I shuffled uncomfortably. “I had to do a speech in history. I kind of panicked, I guess…”
I could see her bewildered expression in the rear view mirror. “You never told me you had a speech…”
“Yea, I sort of forgot about it. We also had to do a drawing of our family, but I got a C- on it, so im doing a little better in that class now at least…” I passed the paper to the front, where she took a quick look at the drawing. “You used you’re purple crayon?”
“Uh huh.” I mumbled, focusing all my attention at the world outside the window, doing whatever I could to avoid contact with her. I knew a lecture on responsibility was probably coming now.
She just sat silently for a moment, but then continued. “I do not know why you think you have no artistic talent! This is really a good portrait of our family!”
My eyebrows twisted up in confusion. “This is terrible! I drew it in five minutes and everyone looks like demented dogs!”
Mom only smiled. “Art has no limits. You could draw a line on a piece of paper and call it art. You’re saying it’s bad because you think it’s bad. I think it’s beautiful, and so it’s beautiful. You did a good job. Do not be afraid to try, Jacqueline.”
I only sat there in silence, not quite sure of how to reply to that. The rest of the car ride was in silence, and so was the rest of that night. I spent the whole time just thinking. Thinking about what people were gossiping about in the hallways after I left, what rumors spread, and what people would do or say when I came back tommorow. I was petrified. I could barely eat my own dinner. I wasn’t really the biggest fan of fried pork chops anyway.
Of course, after a restless night’s sleep, tommorow, which was in fact Thursday, had to come. I asked my dad if I could stay home just a few more days to recover, but he and mom both agreed I was just fine. Perfect.
At least they were willing to drive me to school. I tried to keep my head from the window view, looking down at my white shoes. Mom made me no purple today, not wanting me to be teased more than I need to be. I honestly was okay with that. I almost considered not bringing my crayon to school! But I did, so I’d have something to make me feel at least comforted.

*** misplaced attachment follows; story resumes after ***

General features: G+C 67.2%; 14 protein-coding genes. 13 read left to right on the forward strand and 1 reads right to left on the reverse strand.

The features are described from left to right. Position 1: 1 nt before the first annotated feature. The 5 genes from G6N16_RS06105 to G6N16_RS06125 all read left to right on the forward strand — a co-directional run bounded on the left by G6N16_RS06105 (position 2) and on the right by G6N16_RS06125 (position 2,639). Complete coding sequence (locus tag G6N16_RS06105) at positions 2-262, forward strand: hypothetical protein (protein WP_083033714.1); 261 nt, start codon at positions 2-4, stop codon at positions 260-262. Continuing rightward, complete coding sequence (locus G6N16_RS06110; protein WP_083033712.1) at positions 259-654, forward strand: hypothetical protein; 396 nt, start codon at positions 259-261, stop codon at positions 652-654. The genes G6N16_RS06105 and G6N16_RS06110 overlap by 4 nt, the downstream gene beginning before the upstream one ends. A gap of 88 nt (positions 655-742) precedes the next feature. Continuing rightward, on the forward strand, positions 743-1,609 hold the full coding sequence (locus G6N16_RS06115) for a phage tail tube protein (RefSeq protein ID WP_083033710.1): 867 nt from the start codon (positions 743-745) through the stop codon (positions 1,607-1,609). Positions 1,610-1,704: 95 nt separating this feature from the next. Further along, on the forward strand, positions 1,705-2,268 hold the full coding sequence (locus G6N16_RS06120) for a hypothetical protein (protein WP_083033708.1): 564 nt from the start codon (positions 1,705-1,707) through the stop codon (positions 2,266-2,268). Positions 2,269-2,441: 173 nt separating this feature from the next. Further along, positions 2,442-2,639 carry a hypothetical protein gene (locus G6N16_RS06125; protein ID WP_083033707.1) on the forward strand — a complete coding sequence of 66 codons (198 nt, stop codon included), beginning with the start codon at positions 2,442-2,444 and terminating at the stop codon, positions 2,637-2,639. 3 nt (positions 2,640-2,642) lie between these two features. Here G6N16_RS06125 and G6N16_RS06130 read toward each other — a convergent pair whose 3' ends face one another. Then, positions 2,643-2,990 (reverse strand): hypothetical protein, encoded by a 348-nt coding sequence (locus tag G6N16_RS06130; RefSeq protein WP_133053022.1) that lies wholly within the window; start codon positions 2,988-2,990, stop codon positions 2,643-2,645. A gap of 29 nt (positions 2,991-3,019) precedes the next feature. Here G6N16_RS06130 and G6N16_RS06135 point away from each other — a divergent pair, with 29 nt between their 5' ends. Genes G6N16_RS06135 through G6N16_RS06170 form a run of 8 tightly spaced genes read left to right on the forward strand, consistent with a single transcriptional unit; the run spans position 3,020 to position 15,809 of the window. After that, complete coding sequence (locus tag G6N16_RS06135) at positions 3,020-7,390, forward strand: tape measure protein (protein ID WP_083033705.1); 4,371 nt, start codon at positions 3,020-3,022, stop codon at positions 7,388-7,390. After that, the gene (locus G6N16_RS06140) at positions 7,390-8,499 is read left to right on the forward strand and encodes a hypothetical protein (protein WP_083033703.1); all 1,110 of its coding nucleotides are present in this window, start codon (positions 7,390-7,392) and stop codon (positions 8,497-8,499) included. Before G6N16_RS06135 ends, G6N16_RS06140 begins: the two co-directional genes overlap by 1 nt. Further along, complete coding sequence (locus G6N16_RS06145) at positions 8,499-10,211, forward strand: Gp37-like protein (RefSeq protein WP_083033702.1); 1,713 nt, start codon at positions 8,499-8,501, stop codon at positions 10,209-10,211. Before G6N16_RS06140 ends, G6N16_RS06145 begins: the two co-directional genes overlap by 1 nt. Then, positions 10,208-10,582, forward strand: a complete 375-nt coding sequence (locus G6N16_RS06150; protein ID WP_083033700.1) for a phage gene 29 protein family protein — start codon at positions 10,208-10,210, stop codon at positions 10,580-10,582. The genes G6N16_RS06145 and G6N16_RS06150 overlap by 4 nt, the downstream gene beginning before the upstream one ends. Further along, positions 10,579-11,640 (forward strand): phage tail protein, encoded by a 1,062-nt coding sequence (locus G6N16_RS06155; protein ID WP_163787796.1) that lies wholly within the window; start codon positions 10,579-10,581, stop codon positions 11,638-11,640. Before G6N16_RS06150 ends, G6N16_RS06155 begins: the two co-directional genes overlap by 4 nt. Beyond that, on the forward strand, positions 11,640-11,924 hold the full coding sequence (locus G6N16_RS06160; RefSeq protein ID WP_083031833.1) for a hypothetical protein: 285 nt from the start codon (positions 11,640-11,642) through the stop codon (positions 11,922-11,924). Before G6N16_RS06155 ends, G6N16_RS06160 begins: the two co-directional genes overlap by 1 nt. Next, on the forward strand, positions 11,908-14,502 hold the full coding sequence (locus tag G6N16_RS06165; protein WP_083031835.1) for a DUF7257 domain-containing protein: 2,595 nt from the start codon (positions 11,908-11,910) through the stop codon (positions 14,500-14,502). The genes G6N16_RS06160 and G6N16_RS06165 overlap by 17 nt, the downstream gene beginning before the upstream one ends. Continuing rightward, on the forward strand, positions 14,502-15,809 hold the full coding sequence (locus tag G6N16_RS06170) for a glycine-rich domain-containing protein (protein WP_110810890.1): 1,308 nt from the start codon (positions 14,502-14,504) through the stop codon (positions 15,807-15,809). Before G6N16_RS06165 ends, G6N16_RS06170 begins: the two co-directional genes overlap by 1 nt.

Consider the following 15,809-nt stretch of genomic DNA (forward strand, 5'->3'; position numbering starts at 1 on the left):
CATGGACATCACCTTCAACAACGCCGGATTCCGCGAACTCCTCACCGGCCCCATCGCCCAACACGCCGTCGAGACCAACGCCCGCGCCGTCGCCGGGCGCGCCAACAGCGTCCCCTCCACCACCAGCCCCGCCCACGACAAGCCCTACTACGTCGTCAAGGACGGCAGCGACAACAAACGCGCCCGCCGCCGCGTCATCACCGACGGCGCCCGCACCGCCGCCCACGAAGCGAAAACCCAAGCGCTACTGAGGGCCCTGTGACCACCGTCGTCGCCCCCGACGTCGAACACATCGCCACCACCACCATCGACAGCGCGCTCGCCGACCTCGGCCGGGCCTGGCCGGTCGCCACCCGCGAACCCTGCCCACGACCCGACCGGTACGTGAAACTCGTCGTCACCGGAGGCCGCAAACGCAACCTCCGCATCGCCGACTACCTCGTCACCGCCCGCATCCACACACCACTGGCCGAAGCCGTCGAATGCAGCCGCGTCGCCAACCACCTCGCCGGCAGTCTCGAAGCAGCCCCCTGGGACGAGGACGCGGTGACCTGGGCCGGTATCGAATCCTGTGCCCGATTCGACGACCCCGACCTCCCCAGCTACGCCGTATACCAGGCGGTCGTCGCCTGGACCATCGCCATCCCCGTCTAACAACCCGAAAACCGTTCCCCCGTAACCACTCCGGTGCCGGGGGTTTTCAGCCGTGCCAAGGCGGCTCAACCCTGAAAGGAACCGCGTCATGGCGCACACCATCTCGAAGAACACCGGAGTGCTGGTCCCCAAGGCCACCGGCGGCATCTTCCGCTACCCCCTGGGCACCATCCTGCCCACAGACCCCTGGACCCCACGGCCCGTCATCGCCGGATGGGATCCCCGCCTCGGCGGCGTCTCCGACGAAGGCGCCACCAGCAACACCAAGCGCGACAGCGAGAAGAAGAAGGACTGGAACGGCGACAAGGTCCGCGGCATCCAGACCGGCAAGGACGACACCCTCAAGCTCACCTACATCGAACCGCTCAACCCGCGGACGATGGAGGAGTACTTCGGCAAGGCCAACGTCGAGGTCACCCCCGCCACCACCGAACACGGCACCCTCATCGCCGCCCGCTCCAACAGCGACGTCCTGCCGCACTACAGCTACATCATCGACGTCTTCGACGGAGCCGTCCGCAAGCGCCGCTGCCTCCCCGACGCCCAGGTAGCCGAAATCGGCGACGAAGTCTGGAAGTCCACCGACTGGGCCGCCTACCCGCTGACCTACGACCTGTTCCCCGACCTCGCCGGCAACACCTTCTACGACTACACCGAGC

We arrived in front of the school, the sun shining as if nothing was wrong at all. My heart was in my throat and I was almost to the point of fainting again. I hopped out the door anyway, praying I wouldn’t trip on the way down. Thankfully I didn’t. Walking to the front door as quietly and discretely as possible, I slipped through the door between a few eighth graders. They thankfully didn’t notice my presence either.
The hallway was pretty quiet at the time, only five or six faces I knew from my classes. No one seemed to recognize me at first, but then a dark-haired boy turned.
“Oh my god! It’s Jackie! How was you’re trip, anyway?” It was Noah.
I didn’t know how to reply. Word’s wouldn’t escape my mouth. I only stood silently. The only thing I could think was wow, nice pun, Noah.
“Be quiet, you lousy! She fainted! You have no right to say anything just because you think you have the right!” A sudden face interjected. I spun. Behind me was a red-haired girl with really straight hair, about my height but with a lot more confidence on her face. My eyes widened. She was standing up for me?
Noah just walked away rolling his eyes. The redhead smiled. “Hey, I’m Carol. Sorry about that. I heard about what happened yesterday! Man, are you okay?”
That concludes my story. Basically, now Carol and I know each other better now and are very close friends. I also have brought my grades up a bit, so things definitely are improving. I learned from this experience that life is basically one box of crayons- some are bright, some are colorful, some are more preferred than others, and some are used to create some of the best works of art known to man while others seem worthless and just used for doodles. But in the end, we all live in the same box, even if we seem different to each other.

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Comment by Sarah on October 13, 2009 at 1:57pm
I was born early for my grade, lol. I am one of the youngest kids.
Comment by Liz Bajjalieh(spock lover) on September 6, 2009 at 10:08pm
Er, I was 14...haha
Comment by Sarah on August 12, 2009 at 6:11pm
Oh god, creative writing as a 12-year-old. I remember that >.br /> But this is really good! I remember I did a poem on the color gold at around that age. It was terrible!
Comment by Liz Bajjalieh(spock lover) on April 8, 2009 at 10:31pm
i got the crayon facts from